Alice Through The Looking-Glass

Illustrated children's book by Lewis Carroll - online version

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168
QUEEN ALICE.
" she means well, but she can't help saying foolish things, as a general rule."
The White Queen looked timidly at Alice, who felt she ought to say something kind, but realty couldn't think of anything at the moment.
"She never was really well brought up," the Red Queen went on: " but it's amazing how good-tempered she is! Pat her on the head, and see how pleased she'll be ! " But this was more than Alice had courage to do.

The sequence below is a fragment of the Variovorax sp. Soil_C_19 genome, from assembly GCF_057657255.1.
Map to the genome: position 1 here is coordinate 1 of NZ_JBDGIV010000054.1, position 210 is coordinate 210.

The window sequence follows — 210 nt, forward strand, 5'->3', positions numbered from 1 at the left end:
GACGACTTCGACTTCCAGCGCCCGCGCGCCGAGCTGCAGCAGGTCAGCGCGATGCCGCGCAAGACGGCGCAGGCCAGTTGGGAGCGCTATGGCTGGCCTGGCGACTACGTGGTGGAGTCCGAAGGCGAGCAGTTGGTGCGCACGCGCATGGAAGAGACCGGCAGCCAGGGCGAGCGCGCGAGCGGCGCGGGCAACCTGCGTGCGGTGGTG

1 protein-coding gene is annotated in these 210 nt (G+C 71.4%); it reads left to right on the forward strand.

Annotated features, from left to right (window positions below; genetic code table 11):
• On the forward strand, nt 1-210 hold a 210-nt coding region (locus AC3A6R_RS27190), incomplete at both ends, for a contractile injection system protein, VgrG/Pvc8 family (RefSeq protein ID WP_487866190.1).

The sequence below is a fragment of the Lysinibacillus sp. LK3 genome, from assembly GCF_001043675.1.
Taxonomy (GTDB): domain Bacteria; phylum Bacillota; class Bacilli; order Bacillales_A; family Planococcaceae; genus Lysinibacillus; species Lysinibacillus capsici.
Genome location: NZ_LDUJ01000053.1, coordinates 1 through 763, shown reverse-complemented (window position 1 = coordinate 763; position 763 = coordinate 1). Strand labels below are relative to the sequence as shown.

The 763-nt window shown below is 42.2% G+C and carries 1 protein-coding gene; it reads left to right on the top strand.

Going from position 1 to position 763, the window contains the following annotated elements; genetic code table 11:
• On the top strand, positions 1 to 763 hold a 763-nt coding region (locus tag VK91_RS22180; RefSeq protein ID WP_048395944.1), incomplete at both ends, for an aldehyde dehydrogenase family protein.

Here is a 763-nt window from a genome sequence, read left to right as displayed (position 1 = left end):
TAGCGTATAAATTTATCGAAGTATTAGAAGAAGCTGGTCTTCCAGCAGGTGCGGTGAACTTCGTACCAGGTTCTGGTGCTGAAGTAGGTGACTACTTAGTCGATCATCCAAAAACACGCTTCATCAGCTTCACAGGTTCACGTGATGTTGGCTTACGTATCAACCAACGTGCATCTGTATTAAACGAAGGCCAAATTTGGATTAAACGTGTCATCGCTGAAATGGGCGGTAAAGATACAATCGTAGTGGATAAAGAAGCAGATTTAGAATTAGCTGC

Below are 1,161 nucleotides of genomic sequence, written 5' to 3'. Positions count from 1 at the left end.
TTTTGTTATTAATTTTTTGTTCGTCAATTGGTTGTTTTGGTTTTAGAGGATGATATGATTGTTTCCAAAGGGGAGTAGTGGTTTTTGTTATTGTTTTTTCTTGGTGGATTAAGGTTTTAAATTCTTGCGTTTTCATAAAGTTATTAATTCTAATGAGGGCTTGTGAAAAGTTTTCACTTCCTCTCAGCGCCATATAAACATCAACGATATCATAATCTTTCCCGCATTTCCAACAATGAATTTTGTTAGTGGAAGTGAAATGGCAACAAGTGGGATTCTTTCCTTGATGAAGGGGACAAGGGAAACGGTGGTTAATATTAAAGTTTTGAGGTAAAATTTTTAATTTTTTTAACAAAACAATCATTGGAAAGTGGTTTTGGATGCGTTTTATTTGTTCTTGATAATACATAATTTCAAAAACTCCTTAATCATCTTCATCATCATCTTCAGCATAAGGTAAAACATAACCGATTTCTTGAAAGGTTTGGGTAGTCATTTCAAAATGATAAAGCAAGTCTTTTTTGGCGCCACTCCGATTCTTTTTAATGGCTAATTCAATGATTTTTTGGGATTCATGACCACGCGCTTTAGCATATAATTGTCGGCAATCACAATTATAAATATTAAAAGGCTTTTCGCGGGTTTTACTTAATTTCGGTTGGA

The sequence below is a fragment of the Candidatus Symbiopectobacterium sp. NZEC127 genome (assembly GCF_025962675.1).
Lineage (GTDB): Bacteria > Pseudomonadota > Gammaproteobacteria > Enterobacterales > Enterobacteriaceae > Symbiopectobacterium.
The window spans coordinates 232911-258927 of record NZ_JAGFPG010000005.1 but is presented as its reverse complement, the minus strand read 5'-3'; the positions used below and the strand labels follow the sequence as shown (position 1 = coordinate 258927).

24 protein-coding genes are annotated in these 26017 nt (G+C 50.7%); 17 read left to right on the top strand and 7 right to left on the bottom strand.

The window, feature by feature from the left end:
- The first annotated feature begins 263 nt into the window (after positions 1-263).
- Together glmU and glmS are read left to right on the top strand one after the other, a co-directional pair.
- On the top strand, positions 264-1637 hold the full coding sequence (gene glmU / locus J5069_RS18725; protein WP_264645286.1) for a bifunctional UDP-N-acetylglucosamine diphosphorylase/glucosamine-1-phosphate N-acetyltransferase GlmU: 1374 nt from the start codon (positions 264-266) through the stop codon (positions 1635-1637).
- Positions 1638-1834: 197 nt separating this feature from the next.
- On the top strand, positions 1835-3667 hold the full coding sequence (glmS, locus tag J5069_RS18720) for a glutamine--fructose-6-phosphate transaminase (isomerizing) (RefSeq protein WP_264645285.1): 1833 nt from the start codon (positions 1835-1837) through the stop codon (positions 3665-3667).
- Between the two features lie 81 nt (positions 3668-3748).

"A little kindness------and putting her hair in
papers——would do wonders with her------"
The White Queen gave a deep sigh, and laid her head on Alice's shoulder. " I am so sleepy! " she moaned.
" She's tired, poor thing! " said the Red Queen.
" Smooth her hair------lend her your nightcap------
and sing her a soothing lullaby."
" I haven't got a nightcap with me," said Alice, as she tried to obey the first direction : " and I don't know any soothing lullabies."
" I must do it myself, then," said the Red Queen, and she began :
" Hush-a-ly lady, in Alice's lap 1
Till the feast's ready, we've time for a nap:
When the feasts over, we'll go to the ball
P,ed Queen, and White Queen, and Alice, and all/